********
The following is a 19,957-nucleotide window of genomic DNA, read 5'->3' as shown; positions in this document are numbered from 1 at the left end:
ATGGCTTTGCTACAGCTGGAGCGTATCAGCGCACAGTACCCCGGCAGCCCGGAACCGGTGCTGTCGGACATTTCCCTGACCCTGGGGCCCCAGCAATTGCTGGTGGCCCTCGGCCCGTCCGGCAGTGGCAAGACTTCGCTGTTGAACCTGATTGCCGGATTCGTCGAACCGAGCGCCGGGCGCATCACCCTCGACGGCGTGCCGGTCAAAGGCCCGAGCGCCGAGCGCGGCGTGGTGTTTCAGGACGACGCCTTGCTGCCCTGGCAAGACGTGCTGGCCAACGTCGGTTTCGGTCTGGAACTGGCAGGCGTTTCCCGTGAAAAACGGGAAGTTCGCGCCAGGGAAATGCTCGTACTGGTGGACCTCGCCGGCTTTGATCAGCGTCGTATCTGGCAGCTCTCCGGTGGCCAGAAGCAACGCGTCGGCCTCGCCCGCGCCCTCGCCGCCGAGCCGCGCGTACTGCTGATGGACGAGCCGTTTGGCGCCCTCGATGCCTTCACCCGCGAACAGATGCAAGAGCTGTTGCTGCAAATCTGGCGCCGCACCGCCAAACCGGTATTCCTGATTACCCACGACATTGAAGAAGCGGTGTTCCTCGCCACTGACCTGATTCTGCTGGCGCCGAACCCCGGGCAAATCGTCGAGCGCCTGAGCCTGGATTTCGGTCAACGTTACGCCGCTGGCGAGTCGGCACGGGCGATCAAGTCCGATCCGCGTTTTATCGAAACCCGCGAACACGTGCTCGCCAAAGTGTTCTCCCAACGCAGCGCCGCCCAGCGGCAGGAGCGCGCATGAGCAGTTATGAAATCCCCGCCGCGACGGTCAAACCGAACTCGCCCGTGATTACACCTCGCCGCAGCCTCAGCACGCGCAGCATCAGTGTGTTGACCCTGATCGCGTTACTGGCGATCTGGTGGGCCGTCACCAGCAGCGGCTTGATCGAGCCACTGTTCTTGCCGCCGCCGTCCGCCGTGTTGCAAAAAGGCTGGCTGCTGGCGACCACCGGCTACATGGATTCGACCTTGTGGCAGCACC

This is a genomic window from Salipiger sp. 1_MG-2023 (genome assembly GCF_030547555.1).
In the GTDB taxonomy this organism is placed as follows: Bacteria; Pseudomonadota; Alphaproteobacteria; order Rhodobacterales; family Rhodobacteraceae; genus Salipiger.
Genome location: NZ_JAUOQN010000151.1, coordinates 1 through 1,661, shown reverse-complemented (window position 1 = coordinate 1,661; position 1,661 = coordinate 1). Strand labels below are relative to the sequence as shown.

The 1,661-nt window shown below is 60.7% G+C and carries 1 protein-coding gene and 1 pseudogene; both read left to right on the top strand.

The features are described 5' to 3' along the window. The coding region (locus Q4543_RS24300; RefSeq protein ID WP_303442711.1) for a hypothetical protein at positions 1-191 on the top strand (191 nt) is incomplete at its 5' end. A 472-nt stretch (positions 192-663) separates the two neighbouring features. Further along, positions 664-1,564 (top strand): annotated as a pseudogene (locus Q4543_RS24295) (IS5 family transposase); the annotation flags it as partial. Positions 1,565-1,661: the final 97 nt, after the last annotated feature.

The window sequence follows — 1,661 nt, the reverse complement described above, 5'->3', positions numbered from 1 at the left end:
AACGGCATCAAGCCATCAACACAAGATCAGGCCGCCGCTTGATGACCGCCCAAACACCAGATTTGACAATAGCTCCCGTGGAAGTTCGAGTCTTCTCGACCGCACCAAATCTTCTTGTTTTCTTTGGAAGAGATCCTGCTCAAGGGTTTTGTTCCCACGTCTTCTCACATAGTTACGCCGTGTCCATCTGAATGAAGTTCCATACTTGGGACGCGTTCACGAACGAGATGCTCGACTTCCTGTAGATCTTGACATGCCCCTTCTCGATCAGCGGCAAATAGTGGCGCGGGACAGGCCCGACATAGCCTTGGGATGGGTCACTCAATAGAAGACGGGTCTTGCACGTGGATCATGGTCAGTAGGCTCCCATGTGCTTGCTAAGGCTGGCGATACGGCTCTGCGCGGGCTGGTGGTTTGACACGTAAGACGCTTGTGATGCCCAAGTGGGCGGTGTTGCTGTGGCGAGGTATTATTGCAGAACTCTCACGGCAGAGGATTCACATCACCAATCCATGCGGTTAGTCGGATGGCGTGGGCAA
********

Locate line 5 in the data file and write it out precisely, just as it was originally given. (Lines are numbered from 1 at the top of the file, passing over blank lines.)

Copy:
Genome location: NZ_JAUOQN010000151.1, coordinates 1 through 1,661, shown reverse-complemented (window position 1 = coordinate 1,661; position 1,661 = coordinate 1). Strand labels below are relative to the sequence as shown.